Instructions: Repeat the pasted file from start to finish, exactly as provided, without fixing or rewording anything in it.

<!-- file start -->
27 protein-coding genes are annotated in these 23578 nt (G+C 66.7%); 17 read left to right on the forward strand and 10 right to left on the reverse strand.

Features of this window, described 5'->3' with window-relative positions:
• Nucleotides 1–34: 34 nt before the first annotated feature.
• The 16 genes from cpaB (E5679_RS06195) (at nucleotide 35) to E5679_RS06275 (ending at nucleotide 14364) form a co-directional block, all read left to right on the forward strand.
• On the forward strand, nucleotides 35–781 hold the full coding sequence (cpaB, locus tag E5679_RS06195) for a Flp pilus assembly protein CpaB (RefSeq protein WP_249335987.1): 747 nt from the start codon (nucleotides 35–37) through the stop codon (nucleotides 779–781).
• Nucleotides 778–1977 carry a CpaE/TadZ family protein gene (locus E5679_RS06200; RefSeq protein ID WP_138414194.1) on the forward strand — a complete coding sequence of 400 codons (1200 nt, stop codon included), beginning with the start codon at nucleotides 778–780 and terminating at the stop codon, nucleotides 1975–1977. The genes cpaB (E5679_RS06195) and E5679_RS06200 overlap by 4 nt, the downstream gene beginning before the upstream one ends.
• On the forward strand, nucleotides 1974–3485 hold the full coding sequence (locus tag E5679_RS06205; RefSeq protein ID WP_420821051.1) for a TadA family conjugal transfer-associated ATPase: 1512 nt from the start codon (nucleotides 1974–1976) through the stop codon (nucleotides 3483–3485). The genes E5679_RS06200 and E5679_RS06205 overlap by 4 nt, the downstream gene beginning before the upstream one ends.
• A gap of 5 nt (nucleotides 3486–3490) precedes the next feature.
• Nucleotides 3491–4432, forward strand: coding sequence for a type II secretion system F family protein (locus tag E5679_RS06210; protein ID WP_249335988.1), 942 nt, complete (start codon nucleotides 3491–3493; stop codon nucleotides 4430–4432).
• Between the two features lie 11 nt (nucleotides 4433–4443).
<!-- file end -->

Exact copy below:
27 protein-coding genes are annotated in these 23578 nt (G+C 66.7%); 17 read left to right on the forward strand and 10 right to left on the reverse strand.

Features of this window, described 5'->3' with window-relative positions:
• Nucleotides 1–34: 34 nt before the first annotated feature.
• The 16 genes from cpaB (E5679_RS06195) (at nucleotide 35) to E5679_RS06275 (ending at nucleotide 14364) form a co-directional block, all read left to right on the forward strand.
• On the forward strand, nucleotides 35–781 hold the full coding sequence (cpaB, locus tag E5679_RS06195) for a Flp pilus assembly protein CpaB (RefSeq protein WP_249335987.1): 747 nt from the start codon (nucleotides 35–37) through the stop codon (nucleotides 779–781).
• Nucleotides 778–1977 carry a CpaE/TadZ family protein gene (locus E5679_RS06200; RefSeq protein ID WP_138414194.1) on the forward strand — a complete coding sequence of 400 codons (1200 nt, stop codon included), beginning with the start codon at nucleotides 778–780 and terminating at the stop codon, nucleotides 1975–1977. The genes cpaB (E5679_RS06195) and E5679_RS06200 overlap by 4 nt, the downstream gene beginning before the upstream one ends.
• On the forward strand, nucleotides 1974–3485 hold the full coding sequence (locus tag E5679_RS06205; RefSeq protein ID WP_420821051.1) for a TadA family conjugal transfer-associated ATPase: 1512 nt from the start codon (nucleotides 1974–1976) through the stop codon (nucleotides 3483–3485). The genes E5679_RS06200 and E5679_RS06205 overlap by 4 nt, the downstream gene beginning before the upstream one ends.
• A gap of 5 nt (nucleotides 3486–3490) precedes the next feature.
• Nucleotides 3491–4432, forward strand: coding sequence for a type II secretion system F family protein (locus tag E5679_RS06210; protein ID WP_249335988.1), 942 nt, complete (start codon nucleotides 3491–3493; stop codon nucleotides 4430–4432).
• Between the two features lie 11 nt (nucleotides 4433–4443).